Nudity that is about familiarity rather than titillation.
Kissing that is about vulnerability not voyeuristic pleasure.
At least in this film, all they do is kiss (as opposed to Alexander the Last which has a lot of fucking in it). But they kiss a lot and often for considerable duration and in tight closeup. Kissing is where the film locates intimacy, not fucking.
Note the lack of open-mouth, tongue kisses. Swanberg refuses to “keep it real” in that way. Consider someone like John Cameron Mitchell who thinks that the Real is to be found by showing penetration. Swanberg exposes that tactic as a lack of imagination.
Hannah's promiscuity is not celebrated; it is not a source of strength or revelry. On the contrary, it causes all of the problems in the narrative. She is not out for fun, but looking for love. She floats like a butterfly and stings like a bee.
It is hard to watch Hannah (Greta Gerwig) break up with Mike (Mark Duplass) and not because of something gratuitous or shocking. The pain is in the truth of her (and his, but to a lesser degree) acting. It is embarrassing to watch because it is all-too familiar not because it is inaccurate or melodramatic. The viewer is surprised by recognition, not by novelty.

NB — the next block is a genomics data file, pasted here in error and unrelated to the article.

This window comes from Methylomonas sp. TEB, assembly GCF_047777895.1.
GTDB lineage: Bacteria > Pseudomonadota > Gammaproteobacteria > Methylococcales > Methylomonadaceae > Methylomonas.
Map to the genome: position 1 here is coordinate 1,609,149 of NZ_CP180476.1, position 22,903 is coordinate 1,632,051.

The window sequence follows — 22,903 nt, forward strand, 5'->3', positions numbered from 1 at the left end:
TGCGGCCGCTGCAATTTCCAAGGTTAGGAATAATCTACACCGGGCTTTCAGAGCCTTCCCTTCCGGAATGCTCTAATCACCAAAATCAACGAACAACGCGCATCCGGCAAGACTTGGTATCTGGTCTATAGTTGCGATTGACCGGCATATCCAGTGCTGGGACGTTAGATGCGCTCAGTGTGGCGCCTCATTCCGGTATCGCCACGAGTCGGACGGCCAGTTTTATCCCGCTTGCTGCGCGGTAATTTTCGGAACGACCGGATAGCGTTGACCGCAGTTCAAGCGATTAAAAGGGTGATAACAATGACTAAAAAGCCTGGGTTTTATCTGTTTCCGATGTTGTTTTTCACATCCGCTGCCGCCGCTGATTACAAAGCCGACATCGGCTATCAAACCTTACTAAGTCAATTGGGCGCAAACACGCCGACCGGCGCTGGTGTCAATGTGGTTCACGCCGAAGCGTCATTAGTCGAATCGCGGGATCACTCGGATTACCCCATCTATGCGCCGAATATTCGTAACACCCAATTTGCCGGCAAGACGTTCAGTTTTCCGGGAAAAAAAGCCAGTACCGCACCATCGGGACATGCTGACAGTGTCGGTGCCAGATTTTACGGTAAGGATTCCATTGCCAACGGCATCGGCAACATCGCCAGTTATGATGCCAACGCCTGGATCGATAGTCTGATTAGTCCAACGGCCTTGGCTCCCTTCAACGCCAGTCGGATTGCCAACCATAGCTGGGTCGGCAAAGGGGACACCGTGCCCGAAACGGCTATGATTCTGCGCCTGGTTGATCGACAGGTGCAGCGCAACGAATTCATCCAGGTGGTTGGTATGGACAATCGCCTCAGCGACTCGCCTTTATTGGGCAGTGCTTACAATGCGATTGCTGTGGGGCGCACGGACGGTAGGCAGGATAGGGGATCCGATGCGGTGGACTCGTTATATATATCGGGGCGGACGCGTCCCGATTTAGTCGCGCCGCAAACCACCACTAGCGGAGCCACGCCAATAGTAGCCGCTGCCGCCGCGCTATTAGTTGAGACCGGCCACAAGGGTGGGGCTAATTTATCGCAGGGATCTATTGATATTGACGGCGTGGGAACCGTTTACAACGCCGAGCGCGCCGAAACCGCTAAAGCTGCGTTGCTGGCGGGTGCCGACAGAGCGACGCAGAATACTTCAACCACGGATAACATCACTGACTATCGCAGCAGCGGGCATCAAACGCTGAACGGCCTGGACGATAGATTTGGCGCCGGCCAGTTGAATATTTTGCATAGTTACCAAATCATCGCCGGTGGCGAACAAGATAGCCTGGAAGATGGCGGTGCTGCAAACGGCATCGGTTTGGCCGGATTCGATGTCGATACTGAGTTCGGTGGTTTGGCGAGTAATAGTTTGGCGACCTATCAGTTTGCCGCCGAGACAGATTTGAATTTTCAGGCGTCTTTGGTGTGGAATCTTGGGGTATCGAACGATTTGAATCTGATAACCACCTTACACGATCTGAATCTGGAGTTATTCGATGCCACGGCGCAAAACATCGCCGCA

This is what I mean when I say the movie is for adults. I don't mean that I'm a mature grown-up; I'm as immature and as mature as anyone else. I mean that Swanberg and the actors treat the audience like adults. The actors may be in their late twenties and early thirties, but you have to have had adult experiences in order to appreciate their scenes. By contrast most junior high kids can follow and understand the emotional worlds inhabited by every character played by Jack Nicholson, Meryl Streep, Diane Keaton and Al Pacino in the last thirty years. One must be old enough to have gone through a couple breakups, to have done it and have had it done to you, to appreciate her struggle in that scene.